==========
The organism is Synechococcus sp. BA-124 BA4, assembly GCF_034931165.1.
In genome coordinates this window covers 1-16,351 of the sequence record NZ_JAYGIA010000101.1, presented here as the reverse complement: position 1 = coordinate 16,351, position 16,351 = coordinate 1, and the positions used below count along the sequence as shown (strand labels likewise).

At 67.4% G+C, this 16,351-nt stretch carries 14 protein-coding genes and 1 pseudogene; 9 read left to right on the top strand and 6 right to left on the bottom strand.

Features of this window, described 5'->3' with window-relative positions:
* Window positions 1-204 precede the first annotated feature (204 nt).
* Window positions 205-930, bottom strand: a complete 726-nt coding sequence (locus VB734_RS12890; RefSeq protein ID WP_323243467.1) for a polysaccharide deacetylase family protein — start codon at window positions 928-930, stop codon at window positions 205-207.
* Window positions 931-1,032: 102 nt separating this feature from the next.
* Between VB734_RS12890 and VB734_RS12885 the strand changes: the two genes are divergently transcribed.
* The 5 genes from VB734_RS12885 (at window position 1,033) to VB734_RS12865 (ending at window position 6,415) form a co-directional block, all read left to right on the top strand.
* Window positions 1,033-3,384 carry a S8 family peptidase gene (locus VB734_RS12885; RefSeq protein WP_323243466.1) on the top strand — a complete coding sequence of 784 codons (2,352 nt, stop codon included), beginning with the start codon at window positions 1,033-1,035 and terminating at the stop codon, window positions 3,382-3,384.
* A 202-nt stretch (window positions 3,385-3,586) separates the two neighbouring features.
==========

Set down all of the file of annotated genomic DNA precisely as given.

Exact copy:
The organism is Synechococcus sp. BA-124 BA4, assembly GCF_034931165.1.
In genome coordinates this window covers 1-16,351 of the sequence record NZ_JAYGIA010000101.1, presented here as the reverse complement: position 1 = coordinate 16,351, position 16,351 = coordinate 1, and the positions used below count along the sequence as shown (strand labels likewise).

At 67.4% G+C, this 16,351-nt stretch carries 14 protein-coding genes and 1 pseudogene; 9 read left to right on the top strand and 6 right to left on the bottom strand.

Features of this window, described 5'->3' with window-relative positions:
* Window positions 1-204 precede the first annotated feature (204 nt).
* Window positions 205-930, bottom strand: a complete 726-nt coding sequence (locus VB734_RS12890; RefSeq protein ID WP_323243467.1) for a polysaccharide deacetylase family protein — start codon at window positions 928-930, stop codon at window positions 205-207.
* Window positions 931-1,032: 102 nt separating this feature from the next.
* Between VB734_RS12890 and VB734_RS12885 the strand changes: the two genes are divergently transcribed.
* The 5 genes from VB734_RS12885 (at window position 1,033) to VB734_RS12865 (ending at window position 6,415) form a co-directional block, all read left to right on the top strand.
* Window positions 1,033-3,384 carry a S8 family peptidase gene (locus VB734_RS12885; RefSeq protein WP_323243466.1) on the top strand — a complete coding sequence of 784 codons (2,352 nt, stop codon included), beginning with the start codon at window positions 1,033-1,035 and terminating at the stop codon, window positions 3,382-3,384.
* A 202-nt stretch (window positions 3,385-3,586) separates the two neighbouring features.